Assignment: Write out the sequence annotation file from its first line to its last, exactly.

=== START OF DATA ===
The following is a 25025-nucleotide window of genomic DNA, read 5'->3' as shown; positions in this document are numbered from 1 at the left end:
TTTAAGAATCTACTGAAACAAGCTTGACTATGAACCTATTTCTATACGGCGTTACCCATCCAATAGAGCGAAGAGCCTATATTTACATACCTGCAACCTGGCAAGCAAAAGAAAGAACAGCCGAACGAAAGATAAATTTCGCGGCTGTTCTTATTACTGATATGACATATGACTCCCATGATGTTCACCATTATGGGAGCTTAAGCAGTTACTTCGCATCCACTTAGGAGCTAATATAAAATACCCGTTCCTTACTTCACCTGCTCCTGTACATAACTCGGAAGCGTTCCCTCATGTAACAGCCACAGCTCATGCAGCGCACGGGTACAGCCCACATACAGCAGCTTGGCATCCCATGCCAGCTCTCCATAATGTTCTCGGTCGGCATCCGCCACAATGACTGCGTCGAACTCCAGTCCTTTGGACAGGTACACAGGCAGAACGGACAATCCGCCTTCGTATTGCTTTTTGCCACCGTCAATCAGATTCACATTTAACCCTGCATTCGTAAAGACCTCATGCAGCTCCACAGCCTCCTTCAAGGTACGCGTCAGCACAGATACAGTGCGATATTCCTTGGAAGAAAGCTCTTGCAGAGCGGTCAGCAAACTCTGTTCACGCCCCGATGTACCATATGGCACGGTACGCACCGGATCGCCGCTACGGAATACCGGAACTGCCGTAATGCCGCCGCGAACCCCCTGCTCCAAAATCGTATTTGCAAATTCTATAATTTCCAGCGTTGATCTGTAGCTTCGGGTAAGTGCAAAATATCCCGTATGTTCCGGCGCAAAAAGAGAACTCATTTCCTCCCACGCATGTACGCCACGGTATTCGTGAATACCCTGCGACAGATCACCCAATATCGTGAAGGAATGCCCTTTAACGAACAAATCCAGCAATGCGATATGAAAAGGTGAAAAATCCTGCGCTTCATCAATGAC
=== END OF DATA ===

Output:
The following is a 25025-nucleotide window of genomic DNA, read 5'->3' as shown; positions in this document are numbered from 1 at the left end:
TTTAAGAATCTACTGAAACAAGCTTGACTATGAACCTATTTCTATACGGCGTTACCCATCCAATAGAGCGAAGAGCCTATATTTACATACCTGCAACCTGGCAAGCAAAAGAAAGAACAGCCGAACGAAAGATAAATTTCGCGGCTGTTCTTATTACTGATATGACATATGACTCCCATGATGTTCACCATTATGGGAGCTTAAGCAGTTACTTCGCATCCACTTAGGAGCTAATATAAAATACCCGTTCCTTACTTCACCTGCTCCTGTACATAACTCGGAAGCGTTCCCTCATGTAACAGCCACAGCTCATGCAGCGCACGGGTACAGCCCACATACAGCAGCTTGGCATCCCATGCCAGCTCTCCATAATGTTCTCGGTCGGCATCCGCCACAATGACTGCGTCGAACTCCAGTCCTTTGGACAGGTACACAGGCAGAACGGACAATCCGCCTTCGTATTGCTTTTTGCCACCGTCAATCAGATTCACATTTAACCCTGCATTCGTAAAGACCTCATGCAGCTCCACAGCCTCCTTCAAGGTACGCGTCAGCACAGATACAGTGCGATATTCCTTGGAAGAAAGCTCTTGCAGAGCGGTCAGCAAACTCTGTTCACGCCCCGATGTACCATATGGCACGGTACGCACCGGATCGCCGCTACGGAATACCGGAACTGCCGTAATGCCGCCGCGAACCCCCTGCTCCAAAATCGTATTTGCAAATTCTATAATTTCCAGCGTTGATCTGTAGCTTCGGGTAAGTGCAAAATATCCCGTATGTTCCGGCGCAAAAAGAGAACTCATTTCCTCCCACGCATGTACGCCACGGTATTCGTGAATACCCTGCGACAGATCACCCAATATCGTGAAGGAATGCCCTTTAACGAACAAATCCAGCAATGCGATATGAAAAGGTGAAAAATCCTGCGCTTCATCAATGAC